Yes. Glad you checked, better safe than sorry. And five minutes is an accurate time estimate required to do this. It also bodes well for you that you'd have the foresight and initiative to ask such a question. My rule of thumb on this topic: if the pallet is above 4.0' high, I strap it in. That said, Meat and Produce (M&P) pallets tend to be lower in height, less dense and more stable. FDD (Freezer, Deli, Dairy) tend to be higher stacked pallets (8'), more dense (heavier), and far less stable.

One additional question and point for you on WM load securement; has your Mentor demonstrated how-to secure the bulkheads to the logistics tracks? Case in point, many times you'll have two-three pallets remaining in zone-3; same number in the center section, zone 2 after your first or second stop. This creates a large space between the bulkhead isolating zone 2 from zone 3, creating zero stability behind/supporting the back of the remaining pallets in zone 3, allowing the bulkhead halves to pivot freely like a huge pet door. There are adjustable logistics straps built into the bulkheads used for securing to the interior sides of the reefer and center 3 or 4 velcro straps for fastening the center seem of the bulkhead sides. Securing the bulkhead in combination with the straps, basically surrounds the pallets with a securement point. There will be little chance to fall in any direction.

The above approach has never (knock on wood) failed me.

Bulkhead:

A strong wall-like structure placed at the front of a flatbed trailer (or on the rear of the tractor) used to protect the driver against shifting cargo during a front-end collision. May also refer to any separator within a dry or liquid trailer (also called a baffle for liquid trailers) used to partition the load.

Dm:

Dispatcher, Fleet Manager, Driver Manager

The primary person a driver communicates with at his/her company. A dispatcher can play many roles, depending on the company's structure. Dispatchers may assign freight, file requests for home time, relay messages between the driver and management, inform customer service of any delays, change appointment times, and report information to the load planners.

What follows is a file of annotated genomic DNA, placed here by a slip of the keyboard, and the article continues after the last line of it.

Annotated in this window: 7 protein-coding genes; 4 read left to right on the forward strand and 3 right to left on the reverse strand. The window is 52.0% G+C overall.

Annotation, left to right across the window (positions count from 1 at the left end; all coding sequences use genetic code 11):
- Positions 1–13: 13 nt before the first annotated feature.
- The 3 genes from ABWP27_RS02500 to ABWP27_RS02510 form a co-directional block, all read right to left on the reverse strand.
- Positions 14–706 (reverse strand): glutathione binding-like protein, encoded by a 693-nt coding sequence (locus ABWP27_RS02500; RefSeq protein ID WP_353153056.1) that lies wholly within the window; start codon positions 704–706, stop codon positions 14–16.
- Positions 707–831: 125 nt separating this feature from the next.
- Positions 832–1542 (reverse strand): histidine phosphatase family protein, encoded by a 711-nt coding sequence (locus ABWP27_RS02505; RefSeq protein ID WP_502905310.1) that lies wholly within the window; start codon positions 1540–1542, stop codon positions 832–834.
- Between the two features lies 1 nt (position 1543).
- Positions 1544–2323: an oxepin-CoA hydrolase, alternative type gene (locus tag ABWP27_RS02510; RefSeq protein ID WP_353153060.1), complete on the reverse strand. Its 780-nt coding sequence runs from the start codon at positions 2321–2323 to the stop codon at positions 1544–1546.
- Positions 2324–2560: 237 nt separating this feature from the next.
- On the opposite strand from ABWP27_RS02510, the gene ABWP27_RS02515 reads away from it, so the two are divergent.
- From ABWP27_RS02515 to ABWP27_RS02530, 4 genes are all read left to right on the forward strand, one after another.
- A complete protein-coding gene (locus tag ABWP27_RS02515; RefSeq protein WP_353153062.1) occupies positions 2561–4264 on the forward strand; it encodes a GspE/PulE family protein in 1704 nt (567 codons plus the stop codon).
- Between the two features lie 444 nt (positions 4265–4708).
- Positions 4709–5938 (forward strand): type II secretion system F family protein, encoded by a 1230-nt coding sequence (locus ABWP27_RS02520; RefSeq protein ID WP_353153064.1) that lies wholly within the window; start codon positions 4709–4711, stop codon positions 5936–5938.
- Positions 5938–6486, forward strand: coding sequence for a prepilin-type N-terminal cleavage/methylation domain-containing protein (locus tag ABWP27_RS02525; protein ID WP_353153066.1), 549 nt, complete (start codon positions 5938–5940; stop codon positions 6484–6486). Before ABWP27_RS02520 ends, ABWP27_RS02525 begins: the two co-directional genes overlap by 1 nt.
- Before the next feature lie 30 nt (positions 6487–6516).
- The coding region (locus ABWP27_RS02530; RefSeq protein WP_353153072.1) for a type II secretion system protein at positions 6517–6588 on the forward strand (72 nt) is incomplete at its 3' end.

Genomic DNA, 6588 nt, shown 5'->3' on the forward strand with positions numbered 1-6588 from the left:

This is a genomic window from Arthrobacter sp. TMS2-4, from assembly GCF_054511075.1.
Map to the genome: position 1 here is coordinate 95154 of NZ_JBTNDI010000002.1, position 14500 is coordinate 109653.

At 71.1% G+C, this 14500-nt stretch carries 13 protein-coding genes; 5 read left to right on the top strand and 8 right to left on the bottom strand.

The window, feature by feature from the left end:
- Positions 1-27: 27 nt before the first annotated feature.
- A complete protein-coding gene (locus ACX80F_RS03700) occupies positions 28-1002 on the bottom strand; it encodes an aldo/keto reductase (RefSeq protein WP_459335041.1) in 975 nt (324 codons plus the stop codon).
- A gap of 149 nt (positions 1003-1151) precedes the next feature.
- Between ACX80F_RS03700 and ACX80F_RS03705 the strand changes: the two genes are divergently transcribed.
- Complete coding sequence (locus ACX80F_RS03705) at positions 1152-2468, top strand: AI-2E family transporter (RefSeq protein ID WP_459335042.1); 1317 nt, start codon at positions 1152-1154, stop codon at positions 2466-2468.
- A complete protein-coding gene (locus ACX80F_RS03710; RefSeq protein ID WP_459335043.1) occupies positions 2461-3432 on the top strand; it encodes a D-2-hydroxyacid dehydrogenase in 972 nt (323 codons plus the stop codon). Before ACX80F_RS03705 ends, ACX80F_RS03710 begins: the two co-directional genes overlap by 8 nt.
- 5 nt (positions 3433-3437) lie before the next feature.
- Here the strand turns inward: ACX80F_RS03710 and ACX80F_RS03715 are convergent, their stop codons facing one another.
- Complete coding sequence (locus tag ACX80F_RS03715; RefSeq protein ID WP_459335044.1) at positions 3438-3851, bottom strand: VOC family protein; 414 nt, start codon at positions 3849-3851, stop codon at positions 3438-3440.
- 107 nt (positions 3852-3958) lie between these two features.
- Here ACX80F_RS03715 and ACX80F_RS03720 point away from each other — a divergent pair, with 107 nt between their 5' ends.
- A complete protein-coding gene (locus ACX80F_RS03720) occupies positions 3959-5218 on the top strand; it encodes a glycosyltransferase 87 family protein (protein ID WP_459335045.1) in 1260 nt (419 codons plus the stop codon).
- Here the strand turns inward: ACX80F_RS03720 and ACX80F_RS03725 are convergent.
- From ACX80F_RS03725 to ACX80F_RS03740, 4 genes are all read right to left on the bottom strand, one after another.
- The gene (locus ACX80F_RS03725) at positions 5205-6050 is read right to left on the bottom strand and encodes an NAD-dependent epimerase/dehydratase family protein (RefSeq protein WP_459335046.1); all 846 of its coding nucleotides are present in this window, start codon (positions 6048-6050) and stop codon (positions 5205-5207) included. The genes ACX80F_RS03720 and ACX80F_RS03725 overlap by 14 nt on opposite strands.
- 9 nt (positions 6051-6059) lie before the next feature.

Reefer:

A refrigerated trailer.

OWI:

Operating While Intoxicated

∆_Danielsahn_∆'s Comment
member avatar

Dainelsahn wrote:

double-quotes-start.png

One of the reasons I love this site. I spoke with my DM. It is a requirement. However, he leaves it up to each driver's discretion, on whether to use them. I will have my mentor show me the ropes. An extra 5 minutes to secure the pallets can only save my arse. Thanks Gtown.

double-quotes-end.png

You're welcome and thanks for the plug. I'm sure Brett appreciates hearing that sort of feedback...

Yes. Glad you checked, better safe than sorry. And five minutes is an accurate time estimate required to do this. It also bodes well for you that you'd have the foresight and initiative to ask such a question. My rule of thumb on this topic: if the pallet is above 4.0' high, I strap it in. That said, Meat and Produce (M&P) pallets tend to be lower in height, less dense and more stable. FDD (Freezer, Deli, Dairy) tend to be higher stacked pallets (8'), more dense (heavier), and far less stable.

One additional question and point for you on WM load securement; has your Mentor demonstrated how-to secure the bulkheads to the logistics tracks? Case in point, many times you'll have two-three pallets remaining in zone-3; same number in the center section, zone 2 after your first or second stop. This creates a large space between the bulkhead isolating zone 2 from zone 3, creating zero stability behind/supporting the back of the remaining pallets in zone 3, allowing the bulkhead halves to pivot freely like a huge pet door. There are adjustable logistics straps built into the bulkheads used for securing to the interior sides of the reefer and center 3 or 4 velcro straps for fastening the center seem of the bulkhead sides. Securing the bulkhead in combination with the straps, basically surrounds the pallets with a securement point. There will be little chance to fall in any direction.

The above approach has never (knock on wood) failed me.

Yes he has. And we put the bulkhead doors right up to the next zone pallets if we can. And all the way forward, for the pallets in those zones to be placed as far forward as possible.